ADAPTIVE RE-USE: Madera Library | Madera, CA | In-Progress

The Madera County Free Library was designed by Coates and Traver, built in 1917 as the first library solely by County funds without any support from grants. It served as the county’s main library branch for 53 years until 1970. Since 1970, the building has sat vacant and been used for offices and fossil storage for Madera County. In its’ years of vacancy, the building was neglected and now is in need of both structural and cosmetic repairs. The schematic design outlined on the following pages restores a building that not only has historic value to the county and the community, but is now formally recognized as a local landmark. The $3.5 million dollar renovation will bring the building up to structural and accessibility codes and includes cosmetic upgrades as required to accommodate the new program. This icon that the Madera community treasures so dearly is now slated to become a gallery, administrative offices and teaching spaces, reminding us of its prior life as a community hub for arts and learning.

This beautiful Italianate building is defined by arts and crafts detailing, delicate brickwork and a symmetrical facade with repetitive arched windows. The raised first floor indicates a civil presence and allows for natural daylight in the basement. Generous volumes within the main level will be restored, and additional structural upgrades will be included to make the building footprint work for the open concept required by the gallery program. The entry and access to both floors will be reoriented and an elevator will be added to allow better sightlines and connection between the levels.  All of the existing windows, doors and entry points are preserved in the new design. Restoring this landmark to a gallery and education space reminds us of the life it used to have as a community hub and celebrates its history.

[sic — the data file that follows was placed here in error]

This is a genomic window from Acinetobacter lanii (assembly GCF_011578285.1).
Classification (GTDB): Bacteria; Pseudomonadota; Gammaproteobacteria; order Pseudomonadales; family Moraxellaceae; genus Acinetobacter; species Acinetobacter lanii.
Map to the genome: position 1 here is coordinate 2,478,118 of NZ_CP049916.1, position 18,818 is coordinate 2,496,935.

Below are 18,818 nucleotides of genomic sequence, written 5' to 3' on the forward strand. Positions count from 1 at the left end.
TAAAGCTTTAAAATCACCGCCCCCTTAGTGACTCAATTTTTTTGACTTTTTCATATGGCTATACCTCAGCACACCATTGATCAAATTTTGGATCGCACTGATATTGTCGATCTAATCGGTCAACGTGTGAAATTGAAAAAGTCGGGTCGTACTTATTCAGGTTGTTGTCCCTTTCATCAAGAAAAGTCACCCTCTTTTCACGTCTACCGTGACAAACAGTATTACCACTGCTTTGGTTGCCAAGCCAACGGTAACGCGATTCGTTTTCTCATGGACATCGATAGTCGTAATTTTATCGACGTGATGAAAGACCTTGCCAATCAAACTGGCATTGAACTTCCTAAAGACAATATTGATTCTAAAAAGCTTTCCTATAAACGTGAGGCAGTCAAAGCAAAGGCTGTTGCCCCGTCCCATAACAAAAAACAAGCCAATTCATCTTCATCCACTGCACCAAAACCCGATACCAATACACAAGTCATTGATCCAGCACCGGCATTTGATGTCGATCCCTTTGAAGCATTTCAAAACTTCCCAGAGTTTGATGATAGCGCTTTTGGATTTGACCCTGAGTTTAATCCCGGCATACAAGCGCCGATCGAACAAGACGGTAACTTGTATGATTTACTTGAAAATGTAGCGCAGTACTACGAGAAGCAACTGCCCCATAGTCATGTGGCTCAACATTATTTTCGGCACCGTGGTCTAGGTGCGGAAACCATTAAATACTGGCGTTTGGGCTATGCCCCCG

Recently, the board of supervisors voted in favor of the library to be listed as a local landmark, which recognizes that the building is significant enough to be listed on the National Register of Historic Places. If registry is pursued, the proposed design complies with regulations and supports the guidelines for development of historic buildings. New accessible ramps to the main level will complement the symmetrical nature of the facade and be constructed with similar materials and detailing as the original construction. The parking area on the north side of the building will be converted to open space, expanding on the reading garden that is a part of the newer library, and will act as a backdrop for the activities along G Street. This design move links this scope of work to a larger idea, connecting the new gallery to the existing library, courthouse park and the future cultural and performing arts center.